Bishop Anthony J. O’Connell and St. Mary’s Roman Catholic Church
When Anthony J. O’Connell was named the first bishop of the new Diocese of Knoxville in 1988, his promotion to a management position in the Roman Catholic Church was greeted with celebration, not only in Tennessee, but also in Missouri where he had served as a priest for 25 years.
O’Connell was hero to those who knew as a teacher, mentor, spiritual leader, and confidante at the small college prep school that sits atop a hill in Hannibal, Mo. O’Connell came to the United States to continue his studies for the priesthood in the early 60’s. When he was ordained his first assignment in 1964 was to teach high school students at St. Thomas Aquinas Seminary (STAS). For the next 25 years, O’C (as he was known to the students) directed and shaped the agenda for the college prep seminary, as well as the minds and moral character of the young boys who were in his care. In fact, O’Connell and St. Thomas were synonymous for the generations of boys who came within his sphere of influence.
I am one of those boys (Class of 1971) albeit somewhat older and wiser today. I am also one of several STAS alumni who has filed suit against O’C, alleging sexual misconduct and abuse. I am, along with other publicly identified alumni, stand witness against the man who has been acknowledged and honored as a moral paragon of virtue of the Roman Catholic Church in America. Peculiar to the Church in Oakridge, I am one reason why the Bishop O'Connell Family Life Center at St. Mary’s Catholic Church should be renamed.
I am not alone in my testimony. I can take comfort in the fact that my suit against O’C has led to significant disclosures about the sexual appetite of this priest and prince of the Church. For example, one of the first claims of sexual abuse against O’C surfaced in 1967 when the mother of one of my classmates informed Father Richard Kaiser, the seminary rector, that O’C had taken advantage of her son. Fr. Kaiser did nothing, and, apparently, Bishop Joseph M. Marling, the first bishop of Jefferson City, did nothing about this complaint. Marling’s successor, Bishop Michael F. McAuliffe, continued this pattern of negligence, despite repeated allegations throughout O’C’s career in Missouri. But now I know why this classmate left STAS before he completed his freshman year, and I have a unique view of the man I turned to for guidance throughout my 10-year affiliation with the diocese.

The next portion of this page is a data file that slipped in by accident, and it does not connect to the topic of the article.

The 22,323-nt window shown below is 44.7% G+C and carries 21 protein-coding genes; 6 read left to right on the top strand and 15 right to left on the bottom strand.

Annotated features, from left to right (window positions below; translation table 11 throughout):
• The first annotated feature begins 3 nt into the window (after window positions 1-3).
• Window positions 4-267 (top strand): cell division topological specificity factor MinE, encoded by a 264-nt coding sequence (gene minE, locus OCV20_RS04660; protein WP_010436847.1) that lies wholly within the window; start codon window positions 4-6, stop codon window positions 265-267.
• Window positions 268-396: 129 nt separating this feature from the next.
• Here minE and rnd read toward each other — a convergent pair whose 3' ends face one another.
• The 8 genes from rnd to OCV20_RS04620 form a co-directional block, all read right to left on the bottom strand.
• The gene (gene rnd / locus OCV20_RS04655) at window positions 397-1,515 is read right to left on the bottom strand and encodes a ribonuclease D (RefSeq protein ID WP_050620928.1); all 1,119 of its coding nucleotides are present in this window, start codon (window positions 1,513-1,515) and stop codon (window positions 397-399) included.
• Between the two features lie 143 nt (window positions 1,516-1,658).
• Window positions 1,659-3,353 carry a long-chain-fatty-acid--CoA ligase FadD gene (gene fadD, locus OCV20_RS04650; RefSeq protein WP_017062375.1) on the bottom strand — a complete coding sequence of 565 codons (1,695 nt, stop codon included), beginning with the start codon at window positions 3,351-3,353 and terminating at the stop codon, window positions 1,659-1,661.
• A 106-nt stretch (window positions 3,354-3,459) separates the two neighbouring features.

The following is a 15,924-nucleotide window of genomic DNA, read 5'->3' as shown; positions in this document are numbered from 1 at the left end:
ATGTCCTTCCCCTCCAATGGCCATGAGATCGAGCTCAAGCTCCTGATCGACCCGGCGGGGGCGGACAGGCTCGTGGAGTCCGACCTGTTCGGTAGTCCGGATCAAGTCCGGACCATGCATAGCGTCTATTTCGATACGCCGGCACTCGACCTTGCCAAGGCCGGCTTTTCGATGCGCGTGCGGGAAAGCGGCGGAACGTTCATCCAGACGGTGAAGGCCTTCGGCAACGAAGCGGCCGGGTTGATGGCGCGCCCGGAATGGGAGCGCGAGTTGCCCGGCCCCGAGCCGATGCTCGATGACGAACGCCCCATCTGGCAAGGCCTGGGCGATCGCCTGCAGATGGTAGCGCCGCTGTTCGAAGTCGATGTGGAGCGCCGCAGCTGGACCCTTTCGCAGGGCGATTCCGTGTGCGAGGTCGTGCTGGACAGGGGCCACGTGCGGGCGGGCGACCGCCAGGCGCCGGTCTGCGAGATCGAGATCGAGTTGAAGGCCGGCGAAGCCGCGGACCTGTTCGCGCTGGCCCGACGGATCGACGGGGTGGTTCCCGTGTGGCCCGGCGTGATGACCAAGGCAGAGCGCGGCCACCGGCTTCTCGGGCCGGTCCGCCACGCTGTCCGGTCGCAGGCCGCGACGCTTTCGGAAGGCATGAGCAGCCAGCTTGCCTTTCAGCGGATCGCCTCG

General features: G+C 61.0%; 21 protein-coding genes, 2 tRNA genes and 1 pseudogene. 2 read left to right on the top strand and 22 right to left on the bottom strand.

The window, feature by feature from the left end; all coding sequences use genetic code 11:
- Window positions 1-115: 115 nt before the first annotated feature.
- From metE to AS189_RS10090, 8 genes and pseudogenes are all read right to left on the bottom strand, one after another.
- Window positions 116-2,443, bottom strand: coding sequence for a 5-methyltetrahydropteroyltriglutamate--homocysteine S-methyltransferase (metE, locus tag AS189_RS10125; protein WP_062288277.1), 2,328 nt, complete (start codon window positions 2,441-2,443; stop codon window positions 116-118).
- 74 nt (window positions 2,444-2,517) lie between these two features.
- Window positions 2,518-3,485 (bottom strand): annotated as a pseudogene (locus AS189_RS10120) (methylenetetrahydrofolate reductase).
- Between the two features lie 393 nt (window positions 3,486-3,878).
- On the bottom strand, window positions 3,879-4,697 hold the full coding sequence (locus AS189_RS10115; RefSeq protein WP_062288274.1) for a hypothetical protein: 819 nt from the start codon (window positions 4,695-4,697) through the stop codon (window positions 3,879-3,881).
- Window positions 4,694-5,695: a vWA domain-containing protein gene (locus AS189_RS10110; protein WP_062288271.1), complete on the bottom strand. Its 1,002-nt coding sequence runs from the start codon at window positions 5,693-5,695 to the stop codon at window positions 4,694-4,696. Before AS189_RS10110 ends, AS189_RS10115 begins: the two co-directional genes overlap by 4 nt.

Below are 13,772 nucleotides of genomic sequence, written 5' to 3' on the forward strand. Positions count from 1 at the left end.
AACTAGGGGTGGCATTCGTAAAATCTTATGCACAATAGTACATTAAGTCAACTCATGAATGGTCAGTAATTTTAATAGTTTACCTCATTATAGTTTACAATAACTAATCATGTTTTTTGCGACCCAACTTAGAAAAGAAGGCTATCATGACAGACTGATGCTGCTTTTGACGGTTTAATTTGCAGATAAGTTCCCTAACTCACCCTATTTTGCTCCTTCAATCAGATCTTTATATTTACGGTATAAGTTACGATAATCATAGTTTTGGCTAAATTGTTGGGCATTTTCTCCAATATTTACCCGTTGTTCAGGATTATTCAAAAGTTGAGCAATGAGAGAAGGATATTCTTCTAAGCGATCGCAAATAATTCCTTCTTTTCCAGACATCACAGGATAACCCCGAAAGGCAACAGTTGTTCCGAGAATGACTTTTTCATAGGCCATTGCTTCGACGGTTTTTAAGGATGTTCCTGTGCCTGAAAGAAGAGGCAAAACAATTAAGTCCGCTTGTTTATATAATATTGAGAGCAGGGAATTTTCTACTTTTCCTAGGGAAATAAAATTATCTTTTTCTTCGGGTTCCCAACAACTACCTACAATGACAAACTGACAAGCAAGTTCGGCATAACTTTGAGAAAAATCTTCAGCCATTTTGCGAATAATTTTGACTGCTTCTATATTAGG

When I first filed suit in March, I received a call from the upper classman, who was a year ahead of me during my time at St. Thomas (1967-1971). This person is someone I have not spoken to in about 30 years. He called my attorney to offer a sworn affidavit against O’C, detailing the man’s sexual maneuvers. And, to my surprise, this alum lives nearby.
To track the progression and changes in O’C’s sexual abuse patterns, my attorney has posted a timeline at http://www.ralawfirm.com/s/globals/JohnTDoe_Timeline.pdf. The details of the timeline show a priest who evolved from a man who engaged students in sexualized conversation and counseling sessions to rape within a 10-year period.
When O’C resigned as bishop of Palm Beach he acknowledged the $125,000 settlement in a suit brought by STAS alum Christopher Dixon, who was ordained and then brought back to St. Thomas by O’C to teach. O’C also acknowledge that one other alum might step forward.
Since I filed suit March 18 as John Doe, at least 12 other STAS alumni have come forward with affidavits or suits against the former bishop of Knoxville and Palm Beach. Even some of O’C’s former colleagues in Jefferson City have corroborated the sex crimes alleged by St. Thomas students. Given the psychiatric profile of pedophilia,
O’C probably abused, conservatively, 100 students who attended STAS.
Most likely O’C will never have to pay for his criminal behavior because statute of limitations laws will shield him from justice. And even though he was forced to resign his Palm Beach post, he is still a bishop and maintains all the privileges that accompany the title, like his mentor and patron, Cardinal Bernard Law of Boston.
The folks at St. Mary’s will do the right thing by removing O’C’s name for their Family Life Center. They can also do something else considering the lack of accountability and cover-up schemes of the American hierarchy: lobby the Tennessee Legislature to eliminate the statute of limitations for sex crimes and require clergy of all religious denominations to become mandated reporters of abuse.
Crimes against children are unspeakable and horrific. It is the responsibility of parents to see to that their children are protected from sexual predators of all stripes, including ordained clergy. Clearly parents now know they must take these precautions, because the Church hierarchy refuses to do so.Michael Wegs, a communications professional, lives in St. Paul, MN.